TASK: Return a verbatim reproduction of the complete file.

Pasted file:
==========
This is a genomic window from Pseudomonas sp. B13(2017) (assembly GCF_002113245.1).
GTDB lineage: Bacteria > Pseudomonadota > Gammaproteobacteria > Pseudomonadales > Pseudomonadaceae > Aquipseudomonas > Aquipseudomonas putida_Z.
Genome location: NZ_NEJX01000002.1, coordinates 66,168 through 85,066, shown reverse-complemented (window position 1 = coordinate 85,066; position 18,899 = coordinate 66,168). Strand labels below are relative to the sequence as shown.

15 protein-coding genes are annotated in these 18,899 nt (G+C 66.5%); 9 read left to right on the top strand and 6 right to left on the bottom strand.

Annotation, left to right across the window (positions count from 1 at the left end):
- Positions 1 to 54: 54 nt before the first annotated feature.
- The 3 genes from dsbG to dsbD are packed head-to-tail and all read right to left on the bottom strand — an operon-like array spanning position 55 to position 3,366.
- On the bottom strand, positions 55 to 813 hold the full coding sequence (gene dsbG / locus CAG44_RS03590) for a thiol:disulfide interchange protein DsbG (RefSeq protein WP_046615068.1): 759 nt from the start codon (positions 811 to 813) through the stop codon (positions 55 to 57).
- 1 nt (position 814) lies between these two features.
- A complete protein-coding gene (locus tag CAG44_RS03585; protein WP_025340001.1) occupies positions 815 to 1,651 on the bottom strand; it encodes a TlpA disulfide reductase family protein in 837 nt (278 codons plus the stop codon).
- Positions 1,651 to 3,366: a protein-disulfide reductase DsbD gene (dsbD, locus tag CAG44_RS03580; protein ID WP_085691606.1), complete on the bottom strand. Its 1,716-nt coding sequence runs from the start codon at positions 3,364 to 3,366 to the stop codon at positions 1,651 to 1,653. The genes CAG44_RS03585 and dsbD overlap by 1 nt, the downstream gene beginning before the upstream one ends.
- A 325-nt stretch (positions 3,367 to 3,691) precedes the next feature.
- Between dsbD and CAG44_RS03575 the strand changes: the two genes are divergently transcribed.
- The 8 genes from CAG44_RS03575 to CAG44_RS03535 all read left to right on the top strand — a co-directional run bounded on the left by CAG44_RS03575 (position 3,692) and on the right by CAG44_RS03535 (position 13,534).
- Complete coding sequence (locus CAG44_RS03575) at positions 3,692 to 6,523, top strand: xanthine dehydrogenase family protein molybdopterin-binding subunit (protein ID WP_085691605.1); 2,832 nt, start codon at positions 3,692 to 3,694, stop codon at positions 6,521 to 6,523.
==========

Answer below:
This is a genomic window from Pseudomonas sp. B13(2017) (assembly GCF_002113245.1).
GTDB lineage: Bacteria > Pseudomonadota > Gammaproteobacteria > Pseudomonadales > Pseudomonadaceae > Aquipseudomonas > Aquipseudomonas putida_Z.
Genome location: NZ_NEJX01000002.1, coordinates 66,168 through 85,066, shown reverse-complemented (window position 1 = coordinate 85,066; position 18,899 = coordinate 66,168). Strand labels below are relative to the sequence as shown.

15 protein-coding genes are annotated in these 18,899 nt (G+C 66.5%); 9 read left to right on the top strand and 6 right to left on the bottom strand.

Annotation, left to right across the window (positions count from 1 at the left end):
- Positions 1 to 54: 54 nt before the first annotated feature.
- The 3 genes from dsbG to dsbD are packed head-to-tail and all read right to left on the bottom strand — an operon-like array spanning position 55 to position 3,366.
- On the bottom strand, positions 55 to 813 hold the full coding sequence (gene dsbG / locus CAG44_RS03590) for a thiol:disulfide interchange protein DsbG (RefSeq protein WP_046615068.1): 759 nt from the start codon (positions 811 to 813) through the stop codon (positions 55 to 57).
- 1 nt (position 814) lies between these two features.
- A complete protein-coding gene (locus tag CAG44_RS03585; protein WP_025340001.1) occupies positions 815 to 1,651 on the bottom strand; it encodes a TlpA disulfide reductase family protein in 837 nt (278 codons plus the stop codon).
- Positions 1,651 to 3,366: a protein-disulfide reductase DsbD gene (dsbD, locus tag CAG44_RS03580; protein ID WP_085691606.1), complete on the bottom strand. Its 1,716-nt coding sequence runs from the start codon at positions 3,364 to 3,366 to the stop codon at positions 1,651 to 1,653. The genes CAG44_RS03585 and dsbD overlap by 1 nt, the downstream gene beginning before the upstream one ends.
- A 325-nt stretch (positions 3,367 to 3,691) precedes the next feature.
- Between dsbD and CAG44_RS03575 the strand changes: the two genes are divergently transcribed.
- The 8 genes from CAG44_RS03575 to CAG44_RS03535 all read left to right on the top strand — a co-directional run bounded on the left by CAG44_RS03575 (position 3,692) and on the right by CAG44_RS03535 (position 13,534).
- Complete coding sequence (locus CAG44_RS03575) at positions 3,692 to 6,523, top strand: xanthine dehydrogenase family protein molybdopterin-binding subunit (protein ID WP_085691605.1); 2,832 nt, start codon at positions 3,692 to 3,694, stop codon at positions 6,521 to 6,523.